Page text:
Exiled to Patmos, inside the Cave of Revelation John the Theologian received divine visions and recorded them in his Apocalypse: the Book of Relevation.
Around 95 A.D., John the Theologian was exiled to the Greek island of Patmos in the Aegean sea fifty miles south of Ephesus, used by the Romans as a penal colony under the rule of Emperor Domitian.
“I, John, your brother, who share with you the distress, the kingdom, and the endurance we have in Jesus, found myself on the island called Patmos because I proclaimed God’s word and gave testimony to Jesus.” – Revelation 1:9
Tradition holds that John heard the voice of God through three small fissures that appeared in the rock that symbolize the Trinity when he entered the Cave of the Apocalypse. John dictated the Word of Revelation to his disciple Prochoros.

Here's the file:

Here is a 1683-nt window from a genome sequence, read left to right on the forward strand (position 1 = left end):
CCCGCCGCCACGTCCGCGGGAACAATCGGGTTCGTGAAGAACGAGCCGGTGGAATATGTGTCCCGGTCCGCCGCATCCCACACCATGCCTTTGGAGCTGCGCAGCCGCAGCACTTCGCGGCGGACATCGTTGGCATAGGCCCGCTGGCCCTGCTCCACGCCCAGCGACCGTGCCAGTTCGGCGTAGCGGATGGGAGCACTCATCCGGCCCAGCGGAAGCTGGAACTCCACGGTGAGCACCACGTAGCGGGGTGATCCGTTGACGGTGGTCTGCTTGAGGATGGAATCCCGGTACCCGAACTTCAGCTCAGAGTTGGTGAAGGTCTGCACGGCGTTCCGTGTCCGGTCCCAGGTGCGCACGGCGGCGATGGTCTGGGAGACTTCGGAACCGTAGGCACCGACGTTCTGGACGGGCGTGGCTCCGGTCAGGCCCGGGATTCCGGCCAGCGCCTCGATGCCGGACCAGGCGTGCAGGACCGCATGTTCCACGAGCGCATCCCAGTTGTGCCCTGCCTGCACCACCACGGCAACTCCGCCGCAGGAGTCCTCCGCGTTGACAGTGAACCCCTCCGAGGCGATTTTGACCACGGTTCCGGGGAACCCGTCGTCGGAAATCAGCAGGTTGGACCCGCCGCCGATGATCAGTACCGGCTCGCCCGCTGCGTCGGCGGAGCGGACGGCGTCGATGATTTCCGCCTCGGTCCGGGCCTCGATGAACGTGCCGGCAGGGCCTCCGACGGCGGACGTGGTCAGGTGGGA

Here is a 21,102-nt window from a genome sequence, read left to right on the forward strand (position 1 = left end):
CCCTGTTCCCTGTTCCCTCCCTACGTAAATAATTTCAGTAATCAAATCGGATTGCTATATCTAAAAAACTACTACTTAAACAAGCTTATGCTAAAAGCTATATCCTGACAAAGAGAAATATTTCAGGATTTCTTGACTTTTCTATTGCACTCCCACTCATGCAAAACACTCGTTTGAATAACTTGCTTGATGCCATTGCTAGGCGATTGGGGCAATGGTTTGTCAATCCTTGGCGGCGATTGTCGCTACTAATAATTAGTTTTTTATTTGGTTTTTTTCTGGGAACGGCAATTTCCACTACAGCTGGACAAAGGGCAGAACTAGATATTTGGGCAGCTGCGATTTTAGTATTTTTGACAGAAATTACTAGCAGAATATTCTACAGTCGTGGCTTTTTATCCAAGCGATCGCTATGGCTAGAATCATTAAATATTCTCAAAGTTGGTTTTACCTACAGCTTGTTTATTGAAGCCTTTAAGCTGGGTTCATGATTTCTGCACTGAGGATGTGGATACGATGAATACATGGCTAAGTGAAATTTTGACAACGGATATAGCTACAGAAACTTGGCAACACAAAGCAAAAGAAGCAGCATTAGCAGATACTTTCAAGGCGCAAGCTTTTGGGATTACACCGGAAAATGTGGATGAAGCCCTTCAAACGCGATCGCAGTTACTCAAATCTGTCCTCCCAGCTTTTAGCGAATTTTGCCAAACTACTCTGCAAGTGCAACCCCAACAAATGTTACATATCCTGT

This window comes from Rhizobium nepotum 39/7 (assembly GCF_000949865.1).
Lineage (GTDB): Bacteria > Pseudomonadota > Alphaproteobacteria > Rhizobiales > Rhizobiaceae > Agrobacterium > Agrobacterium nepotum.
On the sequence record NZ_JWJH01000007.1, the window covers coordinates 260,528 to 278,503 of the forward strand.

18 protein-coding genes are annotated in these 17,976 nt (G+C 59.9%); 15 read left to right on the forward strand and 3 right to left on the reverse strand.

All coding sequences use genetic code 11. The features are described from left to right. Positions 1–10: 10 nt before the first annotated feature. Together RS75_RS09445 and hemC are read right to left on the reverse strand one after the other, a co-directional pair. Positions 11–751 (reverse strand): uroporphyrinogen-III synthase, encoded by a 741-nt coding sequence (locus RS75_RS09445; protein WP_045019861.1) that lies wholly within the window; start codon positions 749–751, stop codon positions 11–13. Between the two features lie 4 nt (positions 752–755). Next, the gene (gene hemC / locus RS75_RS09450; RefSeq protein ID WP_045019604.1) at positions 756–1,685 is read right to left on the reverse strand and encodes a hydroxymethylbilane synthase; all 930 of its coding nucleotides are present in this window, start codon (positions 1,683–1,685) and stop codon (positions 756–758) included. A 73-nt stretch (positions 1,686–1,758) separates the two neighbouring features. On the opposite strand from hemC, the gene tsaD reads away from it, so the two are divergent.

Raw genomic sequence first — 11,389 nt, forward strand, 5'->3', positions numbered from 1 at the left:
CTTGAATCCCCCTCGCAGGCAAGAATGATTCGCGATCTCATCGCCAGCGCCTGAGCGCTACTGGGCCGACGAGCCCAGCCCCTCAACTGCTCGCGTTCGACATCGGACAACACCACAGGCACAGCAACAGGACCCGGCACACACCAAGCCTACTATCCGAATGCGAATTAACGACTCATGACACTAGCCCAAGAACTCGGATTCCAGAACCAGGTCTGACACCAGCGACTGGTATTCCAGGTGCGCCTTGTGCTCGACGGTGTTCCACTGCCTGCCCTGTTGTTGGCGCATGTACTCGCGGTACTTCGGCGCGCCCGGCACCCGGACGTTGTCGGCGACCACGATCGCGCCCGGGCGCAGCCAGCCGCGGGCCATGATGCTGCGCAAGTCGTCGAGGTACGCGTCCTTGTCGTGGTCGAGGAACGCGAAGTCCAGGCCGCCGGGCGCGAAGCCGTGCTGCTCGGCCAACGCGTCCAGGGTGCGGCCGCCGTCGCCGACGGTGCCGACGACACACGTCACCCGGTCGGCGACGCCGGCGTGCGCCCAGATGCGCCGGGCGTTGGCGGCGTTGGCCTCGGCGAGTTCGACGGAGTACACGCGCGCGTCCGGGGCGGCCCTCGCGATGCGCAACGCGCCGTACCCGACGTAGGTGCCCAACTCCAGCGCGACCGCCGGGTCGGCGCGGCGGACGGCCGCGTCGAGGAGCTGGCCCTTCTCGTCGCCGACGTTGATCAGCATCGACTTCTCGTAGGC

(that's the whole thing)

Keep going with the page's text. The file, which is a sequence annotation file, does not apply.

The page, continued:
In 1088, the Monastery of Saint John the Theologian was built on the Cave of Revelation by Christodoulos Latrinos of Patmos in part with Byzantine Emperor Alexios I Komnenos’ desire to colonize the islands of the Aegean sea.
In 1999, the pair together was declared a UNESCO World Heritage Site. Today, thousands of pilgrims travel each year to see the site of the Revelation and touch the triple fissure for themselves.